“In 2005, Royal Dutch Shell, then the fourth-largest company on Earth, bought a drill rig that was both tall, rising almost 250 feet above the waterline, and unusually round… It could go (in theory) where few other rigs could go, helping Shell find oil that (in theory) few other oil companies could find.”
Even as President Obama announces new protected areas in Arctic waters, the text above is from a piece that should be read by anyone with questions as to whether Shell (or any other oil company) should be allowed to drill in the Arctic Ocean.
By now, we have all heard the story of Shell’s failed bid to conquer the Arctic; its disastrous 2012 Arctic campaign capped by the grounding of the Kulluk drillship (described above) on New Year’s Eve; and the many issues that have kept the oil giant from resuming the campaign – including recent criminal charges against one of its primary contractors for “unreported engine failures and a makeshift hose-and-barrel system for bilge water that discharged oily waste into the [Arctic] ocean.”
In his recent piece “The Wreck of the Kulluk,” written for The New York Times Magazine (featuring a cover photo from photographer and friend of Alaska Wilderness League Gary Braasch) author McKenzie Funk gives a detailed account of the dealings leading up to Shell’s 2012 Arctic season, and the events that ultimately culminated with the grounding of the Kulluk on December 31, 2012. Shell’s interest in the Arctic grew out of the company’s own deception – Shell had previously admitted it had overstated its “proved reserves” by billions of barrels of oil, and when its stock price dropped by ten percent overnight, the oil giant needed something it could point at to make its future appear brighter.
Fast-forward to 2008, when the Bush administration offered nearly 30 million acres of remote and poorly understood ocean to oil companies via Lease Sale 193. The sale occurred despite widely acknowledged gaps in scientific information and a complete lack of proven response technologies for the harsh and unforgiving Arctic Ocean conditions. Shell purchased nearly 3 million acres of leases; the sale was highly controversial; and a coalition of Alaska Native and conservation organizations challenged it in federal court in Alaska. The legal challenge to Lease Sale 193 ultimately led the U.S. Ninth Circuit Court of Appeals to require the Department of the Interior (DOI) to re-do its analysis of the sale’s environmental impacts, and on October 31, 2014, DOI released its findings which included a prediction that there is a 75 percent chance of a major oil spill if the leases in the Chukchi are developed.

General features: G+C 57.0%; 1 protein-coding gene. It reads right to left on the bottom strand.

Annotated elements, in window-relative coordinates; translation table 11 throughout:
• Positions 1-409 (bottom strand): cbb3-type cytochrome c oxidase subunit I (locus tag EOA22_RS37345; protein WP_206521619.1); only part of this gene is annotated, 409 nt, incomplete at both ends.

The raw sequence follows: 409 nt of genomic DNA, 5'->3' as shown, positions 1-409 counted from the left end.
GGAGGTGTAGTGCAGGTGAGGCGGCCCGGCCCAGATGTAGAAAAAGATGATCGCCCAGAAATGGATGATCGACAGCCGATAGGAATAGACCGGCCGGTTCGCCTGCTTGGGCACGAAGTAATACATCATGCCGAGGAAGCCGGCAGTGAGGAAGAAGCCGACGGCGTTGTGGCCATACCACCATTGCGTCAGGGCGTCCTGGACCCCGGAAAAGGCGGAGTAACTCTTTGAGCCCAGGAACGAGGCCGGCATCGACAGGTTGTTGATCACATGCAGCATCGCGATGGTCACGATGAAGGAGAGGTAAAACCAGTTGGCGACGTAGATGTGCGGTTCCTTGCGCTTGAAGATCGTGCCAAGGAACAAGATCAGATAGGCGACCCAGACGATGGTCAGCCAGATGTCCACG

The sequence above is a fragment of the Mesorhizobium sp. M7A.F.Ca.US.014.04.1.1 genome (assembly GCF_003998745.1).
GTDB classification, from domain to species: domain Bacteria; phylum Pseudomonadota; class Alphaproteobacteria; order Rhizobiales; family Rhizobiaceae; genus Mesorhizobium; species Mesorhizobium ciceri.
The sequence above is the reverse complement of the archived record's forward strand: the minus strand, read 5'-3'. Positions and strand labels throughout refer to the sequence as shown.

The League has been steadfast in its opposition to Arctic Ocean drilling by challenging the administration on Lease Sale 193, highlighting Shell’s inability to operate in such an unforgiving environment, and shining a light on the infinite reasons why this region needs to be protected. Examples:
- The Arctic is on the front lines of climate change, warming at twice the rate of the rest of the planet, a fact that counsels for less fossil fuel production, not more;
- Alaska Natives in the Arctic rely on bowhead whale populations, which could be greatly impacted by Arctic drilling and are vital to the survival of their subsistence culture;
- The Arctic is a haven for whales, walrus, seals and countless species of birds, Arctic Alaska is also home to the entire U.S. population of polar bears, another species that could be greatly impacted by Arctic drilling.
The list goes on, and any one of these reasons by itself should warrant reconsidering the push to develop the Arctic Ocean.
After years of spending billions of dollars with only failure to show for it, it’s time to acknowledge that Shell has bitten off more than it can chew in the Arctic. And yet Shell is pressing forward – last year it submitted an updated blueprint for drilling new exploratory oil wells in the Chukchi Sea as soon as this year, and it’s possible that the administration could open even more areas up for leasing. Millions of Americans have asked the Obama administration to stop drilling in the Arctic Ocean based on Shell’s track record of failure. Arctic drilling is far too risky, a fact proven by Shell’s disastrous 2012 program that involved near-misses, fires, investigations, pollution violations and fines, and ended with the Kulluk grounded near Kodiak, Alaska.
As McKenzie Funk writes:
The Alaskan Arctic has no deepwater port. The closest is in the Aleutian Islands at Dutch Harbor, a thousand miles to the south through the Bering Strait. In the Inupiat whaling villages dotting the Chukchi coast, only a handful of airstrips are long enough for anything other than a prop plane. There are few roads; human residents get around in summer by boat, foot or all-terrain vehicle. Shell was trying the logistical equivalent of a mission to the moon.
His piece is a needed reminder to everyone who has stood up with us to protect America’s Arctic over the last several years. Shell wants to drill in 2015, so we must keep up the momentum to stop risky drilling in the Arctic. If you haven’t already, join the Alaska Wilderness League community and stay tuned for more updates on this important issue plus opportunities for long-term protections.